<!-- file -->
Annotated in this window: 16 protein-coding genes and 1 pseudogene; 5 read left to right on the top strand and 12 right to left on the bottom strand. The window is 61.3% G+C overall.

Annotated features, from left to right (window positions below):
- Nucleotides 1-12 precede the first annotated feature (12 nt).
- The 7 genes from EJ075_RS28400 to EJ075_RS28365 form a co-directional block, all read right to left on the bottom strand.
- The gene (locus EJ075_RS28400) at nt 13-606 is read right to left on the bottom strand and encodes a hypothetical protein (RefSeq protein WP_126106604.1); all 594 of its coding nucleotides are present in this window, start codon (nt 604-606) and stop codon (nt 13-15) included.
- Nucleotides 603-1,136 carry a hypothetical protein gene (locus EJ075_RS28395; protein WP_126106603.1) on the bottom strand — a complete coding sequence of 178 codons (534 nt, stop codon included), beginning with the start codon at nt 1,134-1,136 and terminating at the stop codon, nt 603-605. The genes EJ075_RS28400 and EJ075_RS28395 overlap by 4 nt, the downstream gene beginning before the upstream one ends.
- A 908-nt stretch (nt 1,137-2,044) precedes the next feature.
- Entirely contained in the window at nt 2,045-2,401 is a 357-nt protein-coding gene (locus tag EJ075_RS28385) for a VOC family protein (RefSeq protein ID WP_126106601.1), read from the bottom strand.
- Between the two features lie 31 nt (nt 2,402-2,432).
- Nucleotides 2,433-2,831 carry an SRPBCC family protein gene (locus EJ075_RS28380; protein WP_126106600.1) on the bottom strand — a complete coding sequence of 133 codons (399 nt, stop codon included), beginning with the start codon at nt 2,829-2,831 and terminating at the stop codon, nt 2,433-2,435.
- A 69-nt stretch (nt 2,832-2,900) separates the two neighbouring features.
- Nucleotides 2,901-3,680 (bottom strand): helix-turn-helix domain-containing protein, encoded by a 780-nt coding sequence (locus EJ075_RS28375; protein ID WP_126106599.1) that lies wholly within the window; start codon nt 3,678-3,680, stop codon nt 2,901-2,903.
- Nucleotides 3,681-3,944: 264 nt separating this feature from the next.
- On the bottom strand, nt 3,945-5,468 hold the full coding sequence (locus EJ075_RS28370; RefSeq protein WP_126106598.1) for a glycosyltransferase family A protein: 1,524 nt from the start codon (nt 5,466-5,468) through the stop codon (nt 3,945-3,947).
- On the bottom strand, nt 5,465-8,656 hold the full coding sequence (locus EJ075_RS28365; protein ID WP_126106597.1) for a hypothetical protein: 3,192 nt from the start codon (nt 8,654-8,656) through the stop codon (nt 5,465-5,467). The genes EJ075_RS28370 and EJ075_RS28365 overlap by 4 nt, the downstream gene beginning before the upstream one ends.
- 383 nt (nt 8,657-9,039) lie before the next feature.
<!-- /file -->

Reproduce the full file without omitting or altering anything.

Annotated in this window: 16 protein-coding genes and 1 pseudogene; 5 read left to right on the top strand and 12 right to left on the bottom strand. The window is 61.3% G+C overall.

Annotated features, from left to right (window positions below):
- Nucleotides 1-12 precede the first annotated feature (12 nt).
- The 7 genes from EJ075_RS28400 to EJ075_RS28365 form a co-directional block, all read right to left on the bottom strand.
- The gene (locus EJ075_RS28400) at nt 13-606 is read right to left on the bottom strand and encodes a hypothetical protein (RefSeq protein WP_126106604.1); all 594 of its coding nucleotides are present in this window, start codon (nt 604-606) and stop codon (nt 13-15) included.
- Nucleotides 603-1,136 carry a hypothetical protein gene (locus EJ075_RS28395; protein WP_126106603.1) on the bottom strand — a complete coding sequence of 178 codons (534 nt, stop codon included), beginning with the start codon at nt 1,134-1,136 and terminating at the stop codon, nt 603-605. The genes EJ075_RS28400 and EJ075_RS28395 overlap by 4 nt, the downstream gene beginning before the upstream one ends.
- A 908-nt stretch (nt 1,137-2,044) precedes the next feature.
- Entirely contained in the window at nt 2,045-2,401 is a 357-nt protein-coding gene (locus tag EJ075_RS28385) for a VOC family protein (RefSeq protein ID WP_126106601.1), read from the bottom strand.
- Between the two features lie 31 nt (nt 2,402-2,432).
- Nucleotides 2,433-2,831 carry an SRPBCC family protein gene (locus EJ075_RS28380; protein WP_126106600.1) on the bottom strand — a complete coding sequence of 133 codons (399 nt, stop codon included), beginning with the start codon at nt 2,829-2,831 and terminating at the stop codon, nt 2,433-2,435.
- A 69-nt stretch (nt 2,832-2,900) separates the two neighbouring features.
- Nucleotides 2,901-3,680 (bottom strand): helix-turn-helix domain-containing protein, encoded by a 780-nt coding sequence (locus EJ075_RS28375; protein ID WP_126106599.1) that lies wholly within the window; start codon nt 3,678-3,680, stop codon nt 2,901-2,903.
- Nucleotides 3,681-3,944: 264 nt separating this feature from the next.
- On the bottom strand, nt 3,945-5,468 hold the full coding sequence (locus EJ075_RS28370; RefSeq protein WP_126106598.1) for a glycosyltransferase family A protein: 1,524 nt from the start codon (nt 5,466-5,468) through the stop codon (nt 3,945-3,947).
- On the bottom strand, nt 5,465-8,656 hold the full coding sequence (locus EJ075_RS28365; protein ID WP_126106597.1) for a hypothetical protein: 3,192 nt from the start codon (nt 8,654-8,656) through the stop codon (nt 5,465-5,467). The genes EJ075_RS28370 and EJ075_RS28365 overlap by 4 nt, the downstream gene beginning before the upstream one ends.
- 383 nt (nt 8,657-9,039) lie before the next feature.